Colombian human rights groups challenged the law’s constitutionality. The Constitutional Court ruled the law constitutional in July 2006 but laid out important guidelines for its application. The court extended the time prosecutors had to investigate ex-combatants’ crimes, established incentives for truth by withdrawing benefits if applicants lied, and expanded victims’ access to the proceedings.

How successful has the Justice and Peace process been so far in fulfilling, as it promised to do, “the rights of the victims to truth, justice and reparation”?

Truth. The lack of an independent truth commission severely restricts opportunities for truth. The National Commission for Reparations and Reconciliation (CNRR) is charged with producing a report on “the reasons why the armed groups started up and evolved,” but while this could result in an insightful report, it is a limited project by a handful of scholars. The CNRR’s presidentially-appointed members lack the independence and credibility brought by a UN-sponsored truth commission. The absence of a truth commission limits the potential to unmask connections between paramilitaries and government officials, politicians, and security forces.

The government squandered the first opportunity provided by the law to glean information about paramilitary operations—the intake proceedings, the only moment at which all the demobilized were interviewed. Untrained prosecutors used a questionnaire poorly designed to elicit specifics regarding crimes. The vast majority of paramilitaries, therefore, simply walked away without confessing to abuses or providing information on their group’s structure and criminal activities.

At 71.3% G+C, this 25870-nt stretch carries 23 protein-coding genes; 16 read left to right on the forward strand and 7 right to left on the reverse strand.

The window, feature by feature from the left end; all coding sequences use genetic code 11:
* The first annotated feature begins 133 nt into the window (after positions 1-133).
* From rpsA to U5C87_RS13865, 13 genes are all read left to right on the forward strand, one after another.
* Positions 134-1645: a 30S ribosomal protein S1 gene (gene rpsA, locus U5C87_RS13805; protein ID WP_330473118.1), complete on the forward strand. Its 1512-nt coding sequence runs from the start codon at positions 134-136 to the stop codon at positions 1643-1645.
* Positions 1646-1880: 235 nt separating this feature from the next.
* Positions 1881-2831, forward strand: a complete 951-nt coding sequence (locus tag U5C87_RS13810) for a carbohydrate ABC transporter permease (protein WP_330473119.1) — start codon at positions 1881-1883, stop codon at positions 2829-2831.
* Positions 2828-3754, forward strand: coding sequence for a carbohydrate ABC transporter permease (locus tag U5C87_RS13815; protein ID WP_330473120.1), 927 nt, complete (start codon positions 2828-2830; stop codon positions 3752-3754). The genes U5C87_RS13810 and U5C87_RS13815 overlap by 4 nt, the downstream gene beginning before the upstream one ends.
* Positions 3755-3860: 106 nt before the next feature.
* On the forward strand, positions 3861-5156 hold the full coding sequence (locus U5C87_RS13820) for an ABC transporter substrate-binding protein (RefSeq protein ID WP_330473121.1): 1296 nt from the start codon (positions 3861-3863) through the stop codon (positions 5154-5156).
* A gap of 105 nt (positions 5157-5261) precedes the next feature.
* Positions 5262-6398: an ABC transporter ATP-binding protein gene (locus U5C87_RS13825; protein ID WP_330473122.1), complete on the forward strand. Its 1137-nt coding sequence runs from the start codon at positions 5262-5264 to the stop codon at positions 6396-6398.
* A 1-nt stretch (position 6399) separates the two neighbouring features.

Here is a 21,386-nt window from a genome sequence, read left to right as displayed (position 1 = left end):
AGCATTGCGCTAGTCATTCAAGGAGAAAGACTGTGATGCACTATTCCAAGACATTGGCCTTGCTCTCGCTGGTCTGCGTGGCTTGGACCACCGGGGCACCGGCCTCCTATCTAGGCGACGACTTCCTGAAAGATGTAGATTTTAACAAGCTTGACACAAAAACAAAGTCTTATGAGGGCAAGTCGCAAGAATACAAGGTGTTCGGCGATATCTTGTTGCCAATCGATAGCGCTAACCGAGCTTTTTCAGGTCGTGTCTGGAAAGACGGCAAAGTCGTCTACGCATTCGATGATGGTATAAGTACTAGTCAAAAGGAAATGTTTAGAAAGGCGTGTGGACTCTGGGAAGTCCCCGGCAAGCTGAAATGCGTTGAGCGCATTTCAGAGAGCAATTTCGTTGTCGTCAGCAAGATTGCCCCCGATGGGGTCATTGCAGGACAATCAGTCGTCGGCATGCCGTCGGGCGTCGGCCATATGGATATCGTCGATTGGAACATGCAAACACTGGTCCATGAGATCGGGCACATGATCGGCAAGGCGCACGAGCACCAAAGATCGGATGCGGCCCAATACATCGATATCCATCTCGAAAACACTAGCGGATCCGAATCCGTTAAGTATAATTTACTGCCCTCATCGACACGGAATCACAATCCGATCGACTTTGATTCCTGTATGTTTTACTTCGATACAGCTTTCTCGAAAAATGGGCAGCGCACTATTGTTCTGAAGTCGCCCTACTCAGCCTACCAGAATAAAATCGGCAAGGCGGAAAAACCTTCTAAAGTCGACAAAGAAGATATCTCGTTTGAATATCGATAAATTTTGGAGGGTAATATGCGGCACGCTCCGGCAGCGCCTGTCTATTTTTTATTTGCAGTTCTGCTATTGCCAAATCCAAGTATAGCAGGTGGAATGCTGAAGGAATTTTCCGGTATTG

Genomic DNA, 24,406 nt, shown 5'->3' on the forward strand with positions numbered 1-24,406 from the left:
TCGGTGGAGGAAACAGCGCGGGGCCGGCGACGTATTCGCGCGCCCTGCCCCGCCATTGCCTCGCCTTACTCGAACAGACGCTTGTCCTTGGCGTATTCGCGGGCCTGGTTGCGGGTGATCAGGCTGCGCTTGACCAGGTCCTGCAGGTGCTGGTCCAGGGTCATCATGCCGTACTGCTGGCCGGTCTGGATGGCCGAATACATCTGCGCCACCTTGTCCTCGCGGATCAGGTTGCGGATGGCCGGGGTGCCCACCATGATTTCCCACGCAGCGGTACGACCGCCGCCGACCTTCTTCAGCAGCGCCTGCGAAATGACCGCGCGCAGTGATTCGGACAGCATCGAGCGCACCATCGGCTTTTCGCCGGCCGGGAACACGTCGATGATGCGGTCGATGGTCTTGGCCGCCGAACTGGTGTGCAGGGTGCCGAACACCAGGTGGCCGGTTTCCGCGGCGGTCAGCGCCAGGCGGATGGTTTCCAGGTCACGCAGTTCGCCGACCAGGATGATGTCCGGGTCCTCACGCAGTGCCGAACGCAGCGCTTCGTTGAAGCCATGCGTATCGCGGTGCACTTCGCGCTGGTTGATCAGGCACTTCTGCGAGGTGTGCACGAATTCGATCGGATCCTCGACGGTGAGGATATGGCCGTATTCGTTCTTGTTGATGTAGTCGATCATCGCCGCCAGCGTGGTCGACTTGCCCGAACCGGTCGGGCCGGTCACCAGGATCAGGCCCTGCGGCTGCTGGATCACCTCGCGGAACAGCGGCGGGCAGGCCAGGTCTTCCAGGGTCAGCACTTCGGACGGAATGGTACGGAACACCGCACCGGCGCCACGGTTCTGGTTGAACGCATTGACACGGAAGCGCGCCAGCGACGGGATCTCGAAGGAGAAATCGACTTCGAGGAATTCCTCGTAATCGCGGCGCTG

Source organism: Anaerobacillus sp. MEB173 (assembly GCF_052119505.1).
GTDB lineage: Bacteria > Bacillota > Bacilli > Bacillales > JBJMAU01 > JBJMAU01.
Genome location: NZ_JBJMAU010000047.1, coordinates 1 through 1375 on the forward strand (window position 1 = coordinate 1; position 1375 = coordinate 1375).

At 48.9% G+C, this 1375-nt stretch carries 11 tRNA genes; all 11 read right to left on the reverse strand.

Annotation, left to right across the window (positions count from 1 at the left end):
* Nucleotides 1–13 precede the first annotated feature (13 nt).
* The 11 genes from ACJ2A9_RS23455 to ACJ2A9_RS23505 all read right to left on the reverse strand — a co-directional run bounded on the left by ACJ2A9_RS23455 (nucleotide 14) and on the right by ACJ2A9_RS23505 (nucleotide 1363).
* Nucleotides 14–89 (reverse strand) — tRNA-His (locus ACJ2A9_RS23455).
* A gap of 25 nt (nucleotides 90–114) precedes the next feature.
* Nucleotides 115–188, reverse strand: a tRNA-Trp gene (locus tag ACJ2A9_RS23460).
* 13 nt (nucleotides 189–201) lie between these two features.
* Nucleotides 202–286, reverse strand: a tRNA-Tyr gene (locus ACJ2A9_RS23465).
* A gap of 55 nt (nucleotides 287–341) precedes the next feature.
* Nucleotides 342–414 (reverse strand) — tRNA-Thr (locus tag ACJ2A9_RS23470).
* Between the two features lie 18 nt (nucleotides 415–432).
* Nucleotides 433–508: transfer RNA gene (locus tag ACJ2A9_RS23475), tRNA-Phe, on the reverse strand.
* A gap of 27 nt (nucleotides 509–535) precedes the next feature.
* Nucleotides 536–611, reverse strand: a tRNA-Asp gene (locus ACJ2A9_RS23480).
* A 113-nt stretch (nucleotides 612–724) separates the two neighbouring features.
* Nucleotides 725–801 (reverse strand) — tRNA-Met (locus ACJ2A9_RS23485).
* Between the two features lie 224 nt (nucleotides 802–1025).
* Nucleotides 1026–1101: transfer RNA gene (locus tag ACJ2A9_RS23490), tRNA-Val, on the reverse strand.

The second chance at the truth is through the confessions by paramilitaries who, having committed serious crimes, seek to earn a reduced penalty. Victims’ participation in these hearings is limited by lack of information, the hearing rules, and fear. Hearings are held only in a few locations, and many victims are unaware of their rights or of the timing of hearings. Even for those who do participate, access to the proceedings is constrained. Sitting in a separate room from the prosecutor and the paramilitary, they can not ask direct questions, but submit questions in advance. The government ombudsman’s office, charged with providing victims with legal advice, has not managed to provide adequate access to counsel. Some hearings turned into ugly spectacles in which the perpetrator was surrounded by his own cheering section while the victims were relegated to the sidelines. Still, some parts of the awful truth began to emerge.